In FIGS. 3 and 4, a slightly modified hanger 27 is depicted which is constructed in the same manner as the previously-described hanger but with the addition on the two support arms near their longitudinal centers of small friction points 28 or barbs which face the vertical wall surface and tend to penetrate it, FIG. 4, to further resist swinging or rotation of the hanger around the axis of the nail 24 after the supported picture has been properly balanced on the hanger 27.

FIGS. 5 and 6 show a further modified hanger 29 still basically similar to the hangers in FIGS. 1 and 3, but wherein the two support arms are shaped near their longitudinal centers to form a pair of equally sized symmetrically arranged depending V-shaped friction elements 30 which during the use of the hanger, FIG. 6, lie flat against the wall 22 to create friction with the wall and thereby resist rotation around the axis of the nail.

FIGS. 7 and 8 show another modification of the basic picture hanger described in the prior embodiments but differing therefrom by the absense of the eye or loop 23. Instead of this eye or loop, a wire hanger 31 having frame suspension points 32 is provided at its center with an integral pointed prong 33 or "nail" having a forwardly projecting "head" 34 to facilitate driving into the wall 22. Preferably, as shown in FIG. 8, the prong 33 is arranged at an angle to the wall when the elements 32 are against the wall and upright, as in FIG. 8. The hanger depicted in FIGS. 7 and 8 possesses the same basic advantages described for the original embodiment, FIGS. 1 and 2.

FIG. 9 depicts a slight modification of the hanger shown in FIG. 7 and differs therefrom only in that the wall-penetrating prong 35 at the center of the hanger is symmetrical and has a driving head formed by two companion loops 36 formed from the wire of the hanger forwardly of the support arms 37 instead of the single loop head shown in FIG. 7.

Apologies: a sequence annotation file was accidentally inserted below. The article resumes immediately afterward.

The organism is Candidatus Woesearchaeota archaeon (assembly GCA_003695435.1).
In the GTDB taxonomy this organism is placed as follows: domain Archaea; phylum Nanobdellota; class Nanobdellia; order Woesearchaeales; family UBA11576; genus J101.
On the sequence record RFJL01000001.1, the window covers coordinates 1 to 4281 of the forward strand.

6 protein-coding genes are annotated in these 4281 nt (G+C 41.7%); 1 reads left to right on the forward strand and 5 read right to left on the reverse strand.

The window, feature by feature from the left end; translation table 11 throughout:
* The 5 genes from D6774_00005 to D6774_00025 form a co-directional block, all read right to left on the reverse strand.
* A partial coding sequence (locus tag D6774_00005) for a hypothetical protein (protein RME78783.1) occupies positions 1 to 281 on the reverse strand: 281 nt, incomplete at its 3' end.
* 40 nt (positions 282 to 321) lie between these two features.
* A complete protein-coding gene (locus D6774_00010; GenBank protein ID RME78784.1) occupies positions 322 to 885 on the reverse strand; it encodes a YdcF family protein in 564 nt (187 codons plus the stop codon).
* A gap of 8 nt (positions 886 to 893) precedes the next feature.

FIGS. 10 and 11 show another embodiment of the invention in which the wire hanger 38 is constructed similarly to the previously-described hangers but with a center nail-receiving sleeve 39 being provided by two or more coils of wire and the axis of this sleeve 39 set at an angle to the wall 22 to receive the nail 24 at a corresponding angle, as in FIG. 11.

FIGS. 12 and 13 depict still another embodiment of the invention wherein a wire hanger has a pair of straight support arms 40 extending equidistantly on opposite sides of a nail-receiving eye 41 and terminating in a pair of upwardly directed frame suspension points 42, below which extend a pair of approximately V-shaped wall-engaging friction elements 43. As shown in FIG. 13, the arms 40 are tensioned so that a hanger is slightly bowed prior to installation. However, when the nail 24 is driven, the hanger is deformed to the broken line position against the wall and this increases the stability of the hanger.

FIGS. 14 and 15 show another variant of the invention wherein the same general type of hanger formed of wire has its support arms 44 formed by paired sections of wire which are joined at their outer ends to form frame suspension points 45. Twin coaxial spaced nail-receiving eyes 46 are formed at the center of the hanger, as shown in the drawings.

FIGS. 16 and 17 show a final embodiment of the invention wherein the hanger has double strand contacting arms 47 terminating in points 48 and axially spaced nail-receiving eyes 49 at its center, said eyes being joined by a lower extension or arm 50, extending between the two eyes 49 and said extension 50 integral with one arm 47.

All disclosed forms of the invention basically provide a picture hanger whose upstanding frame suspension points are widely spaced equidistantly from a center eye or sleeve which receives a mounting nail or other fastener. The arms of the hanger with or without added points or projections frictionally engage the wall to resist pivoting movement of the hanger after installation. In some forms, the nail or fastener is integral with the hanger.